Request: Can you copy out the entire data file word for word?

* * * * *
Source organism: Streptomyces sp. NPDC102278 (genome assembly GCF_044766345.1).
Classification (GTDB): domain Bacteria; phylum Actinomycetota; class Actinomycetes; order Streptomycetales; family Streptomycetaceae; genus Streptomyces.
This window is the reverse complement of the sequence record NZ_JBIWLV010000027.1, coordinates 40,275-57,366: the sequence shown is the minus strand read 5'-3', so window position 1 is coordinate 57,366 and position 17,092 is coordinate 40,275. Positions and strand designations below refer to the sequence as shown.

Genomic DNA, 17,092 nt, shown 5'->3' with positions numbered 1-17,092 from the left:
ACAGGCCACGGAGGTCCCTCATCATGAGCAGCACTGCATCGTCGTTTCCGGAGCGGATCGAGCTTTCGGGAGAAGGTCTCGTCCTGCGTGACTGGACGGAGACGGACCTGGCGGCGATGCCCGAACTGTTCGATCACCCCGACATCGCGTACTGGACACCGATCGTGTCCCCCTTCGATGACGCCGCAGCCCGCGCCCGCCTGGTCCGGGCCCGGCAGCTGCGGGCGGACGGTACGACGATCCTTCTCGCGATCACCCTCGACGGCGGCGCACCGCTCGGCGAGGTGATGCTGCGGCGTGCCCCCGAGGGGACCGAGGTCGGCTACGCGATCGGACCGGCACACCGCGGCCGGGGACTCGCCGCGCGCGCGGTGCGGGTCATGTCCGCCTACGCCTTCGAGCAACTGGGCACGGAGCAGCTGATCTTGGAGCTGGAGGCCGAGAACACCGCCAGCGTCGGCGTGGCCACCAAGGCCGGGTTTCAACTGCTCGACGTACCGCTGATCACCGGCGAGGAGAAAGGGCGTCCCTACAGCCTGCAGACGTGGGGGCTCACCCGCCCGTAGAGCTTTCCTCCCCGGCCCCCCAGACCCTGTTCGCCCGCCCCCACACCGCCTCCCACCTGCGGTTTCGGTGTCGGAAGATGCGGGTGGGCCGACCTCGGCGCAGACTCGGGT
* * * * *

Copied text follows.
Source organism: Streptomyces sp. NPDC102278 (genome assembly GCF_044766345.1).
Classification (GTDB): domain Bacteria; phylum Actinomycetota; class Actinomycetes; order Streptomycetales; family Streptomycetaceae; genus Streptomyces.
This window is the reverse complement of the sequence record NZ_JBIWLV010000027.1, coordinates 40,275-57,366: the sequence shown is the minus strand read 5'-3', so window position 1 is coordinate 57,366 and position 17,092 is coordinate 40,275. Positions and strand designations below refer to the sequence as shown.

Genomic DNA, 17,092 nt, shown 5'->3' with positions numbered 1-17,092 from the left:
ACAGGCCACGGAGGTCCCTCATCATGAGCAGCACTGCATCGTCGTTTCCGGAGCGGATCGAGCTTTCGGGAGAAGGTCTCGTCCTGCGTGACTGGACGGAGACGGACCTGGCGGCGATGCCCGAACTGTTCGATCACCCCGACATCGCGTACTGGACACCGATCGTGTCCCCCTTCGATGACGCCGCAGCCCGCGCCCGCCTGGTCCGGGCCCGGCAGCTGCGGGCGGACGGTACGACGATCCTTCTCGCGATCACCCTCGACGGCGGCGCACCGCTCGGCGAGGTGATGCTGCGGCGTGCCCCCGAGGGGACCGAGGTCGGCTACGCGATCGGACCGGCACACCGCGGCCGGGGACTCGCCGCGCGCGCGGTGCGGGTCATGTCCGCCTACGCCTTCGAGCAACTGGGCACGGAGCAGCTGATCTTGGAGCTGGAGGCCGAGAACACCGCCAGCGTCGGCGTGGCCACCAAGGCCGGGTTTCAACTGCTCGACGTACCGCTGATCACCGGCGAGGAGAAAGGGCGTCCCTACAGCCTGCAGACGTGGGGGCTCACCCGCCCGTAGAGCTTTCCTCCCCGGCCCCCCAGACCCTGTTCGCCCGCCCCCACACCGCCTCCCACCTGCGGTTTCGGTGTCGGAAGATGCGGGTGGGCCGACCTCGGCGCAGACTCGGGT